1. oxygen and silicon
2. hydrogen and helium
3. silicon and iron
4. iron and magnesium

12. Physical weathering will be most intense in which climate?
1. warm and moist, where daily temperature variations are small
2. cold and moist, where daily temperature variations are large and span the freezing point of water
3. warm and dry, where daily temperature variations are small
4. cold and dry, where daily temperature variations are large and span the freezing point of water

13. In an anticline, the limbs dip:
1. away from the axial trace and the youngest rocks are at the center
2. away from the axial trace and the oldest rocks are at the center
3. toward the axial trace and the oldest rocks are at the center
4. toward the axial trace and the youngest rocks are at the center

14. Rocks that are ductile tend to be associated with:
1. lakes and streams
2. folds
3. joints
4. normal faults

15. When the magnetic field of the Earth is reversed, the:
1. Earth flips over in its orbit so that North is always up
2. sense of rotation of the Earth is reversed
3. magnetization of all existing rocks in the ocean is reversed to match the orientation of the new magnetic field
4. magnetic polarity of the Earth is such that the north-seeking end of a magnetic compass needle would point toward the south magnetic pole

16. The oldest rocks in the ocean floors are about how many years old?
1. 6,000
2. 20,000
3. 200 million
4. 4.6 billion

17. The Appalachian mountains are the result of:
1. a hot-spot
2. a major transform fault like the San Andreas
3. an ancient continent-continent collision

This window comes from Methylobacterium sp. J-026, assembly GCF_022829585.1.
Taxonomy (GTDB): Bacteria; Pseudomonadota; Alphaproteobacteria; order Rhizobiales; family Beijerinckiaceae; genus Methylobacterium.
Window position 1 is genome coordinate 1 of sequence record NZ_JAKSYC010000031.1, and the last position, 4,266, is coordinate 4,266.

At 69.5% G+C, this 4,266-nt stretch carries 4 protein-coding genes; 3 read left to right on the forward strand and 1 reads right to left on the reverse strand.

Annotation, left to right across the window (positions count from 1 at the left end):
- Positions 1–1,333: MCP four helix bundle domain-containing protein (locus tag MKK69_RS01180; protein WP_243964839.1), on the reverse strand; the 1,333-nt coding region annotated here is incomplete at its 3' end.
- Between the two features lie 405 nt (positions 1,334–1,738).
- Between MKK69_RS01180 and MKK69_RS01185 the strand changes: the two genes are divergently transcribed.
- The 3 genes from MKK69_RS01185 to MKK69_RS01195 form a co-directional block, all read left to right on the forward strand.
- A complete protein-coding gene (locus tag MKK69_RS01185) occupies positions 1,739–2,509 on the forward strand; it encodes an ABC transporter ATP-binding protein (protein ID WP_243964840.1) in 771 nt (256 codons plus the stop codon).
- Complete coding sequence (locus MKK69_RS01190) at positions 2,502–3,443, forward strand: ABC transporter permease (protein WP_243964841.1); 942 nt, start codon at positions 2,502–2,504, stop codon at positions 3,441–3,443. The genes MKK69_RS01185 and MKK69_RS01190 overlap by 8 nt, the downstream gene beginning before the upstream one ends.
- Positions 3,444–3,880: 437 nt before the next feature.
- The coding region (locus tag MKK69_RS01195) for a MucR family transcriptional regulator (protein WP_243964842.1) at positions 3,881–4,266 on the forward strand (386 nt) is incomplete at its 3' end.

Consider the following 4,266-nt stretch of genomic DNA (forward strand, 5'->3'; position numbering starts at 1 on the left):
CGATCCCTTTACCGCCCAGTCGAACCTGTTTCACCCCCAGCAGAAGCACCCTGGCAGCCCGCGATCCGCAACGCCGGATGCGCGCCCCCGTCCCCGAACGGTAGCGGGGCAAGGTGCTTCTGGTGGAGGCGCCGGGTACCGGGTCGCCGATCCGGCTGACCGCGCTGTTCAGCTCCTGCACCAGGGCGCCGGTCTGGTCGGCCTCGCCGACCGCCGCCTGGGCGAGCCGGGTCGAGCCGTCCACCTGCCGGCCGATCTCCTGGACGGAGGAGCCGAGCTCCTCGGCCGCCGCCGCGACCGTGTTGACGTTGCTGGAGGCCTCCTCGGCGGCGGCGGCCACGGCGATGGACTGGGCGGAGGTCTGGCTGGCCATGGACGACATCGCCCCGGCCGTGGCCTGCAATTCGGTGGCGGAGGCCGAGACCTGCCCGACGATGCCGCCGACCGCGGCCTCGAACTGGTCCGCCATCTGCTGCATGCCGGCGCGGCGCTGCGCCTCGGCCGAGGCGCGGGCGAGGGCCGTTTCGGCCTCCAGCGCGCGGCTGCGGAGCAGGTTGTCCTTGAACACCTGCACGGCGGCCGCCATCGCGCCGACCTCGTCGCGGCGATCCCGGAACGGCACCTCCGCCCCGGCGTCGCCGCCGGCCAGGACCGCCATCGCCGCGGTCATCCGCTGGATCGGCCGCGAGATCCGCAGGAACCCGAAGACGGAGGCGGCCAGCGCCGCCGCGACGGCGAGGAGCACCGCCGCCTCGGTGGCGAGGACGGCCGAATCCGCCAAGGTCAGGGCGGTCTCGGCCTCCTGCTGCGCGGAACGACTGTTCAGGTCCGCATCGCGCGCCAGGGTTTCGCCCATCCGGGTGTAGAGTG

4. a meteorite impact some 65 million years ago

18. We know the Earth has a liquid outer core because:
1. seismometers record the ``sloshing'' sounds
2. the outer core does not transmit shear waves
3. images from ground penetrating radar
4. satellite gravity measurements

19. The type of fault which displays both up-and-down motion and lateral offset is:
1. a strike-slip fault
2. a reverse, dip-slip fault
3. an oblique fault
4. not possible

20. The principle that allows us to say that a rock layer in the middle of an undisturbed pile is older than those overlying it and younger than those under it is:
1. the principle of uniformitarianism
2. the principle of superposition
3. the principle of original horizontality
4. based on the number of radioactive isotopes in each of the layers

21. The imaginary surface that divides a fold as symmetrically as possible is the:
1. overturned limb
2. axial plane
3. plunging syncline
4. vergence

22. The periods of the Mesozoic Era, in chronological order beginning with the earliest, were:
1. Paleogene, Neogene, Quaternary
2. Archean, Proterozoic, Phanerozoic
3. Triassic, Jurassic, Cretaceous
4. Paleocene, Eocene, Oligocene

23. Which of the following is not a foliated rock?
1. schist
2. hornfels
3. gneiss
4. phyllite

24. If we find a rock in the field that has a crack along which only separation has occurred, we are looking at a:
1. fault
2. fold
3. syncline
4. joint

25. An overturned fold is one in which:
1. both limbs dip in different directions
2. the axial plane is vertical
3. the axial plane is inclined
4. the strata in one limb are horizontal

26. The sedimentary environment that would display the most poorly sorted group of clasts would be:
1. alluvial fans
2. a deep water marine area
3. an organic reef complex
4. wind-deposited areas

27. Which mineral is most resistant to weathering:
1. amphibole
2. pyroxene
3. mica
4. quartz

28. The progressive metamorphism of a shale will produce which of the following sequences of rocks:
1. schist-phyllite-slate
2. migmatite-gneiss-granite
3. slate-phyllite-schist
4. claystone-sandstone-mudstone

29. Blueschist metamorphism is characteristic of:
1. low-temperature, low-pressure metamorphism
2. low-temperature, high-pressure metamorphism
3. high-temperature, low-pressure metamorphism
4. high-temperature, high-pressure metamorphism

30. The grain size of sandstone at a single outcrop can be used to infer the:
1. velocity of the current by which it was deposited
2. distance over which the sand had been transported
3. number of times the sand had been reworked by successive currents
4. grain size of the rocks from which the sand weathered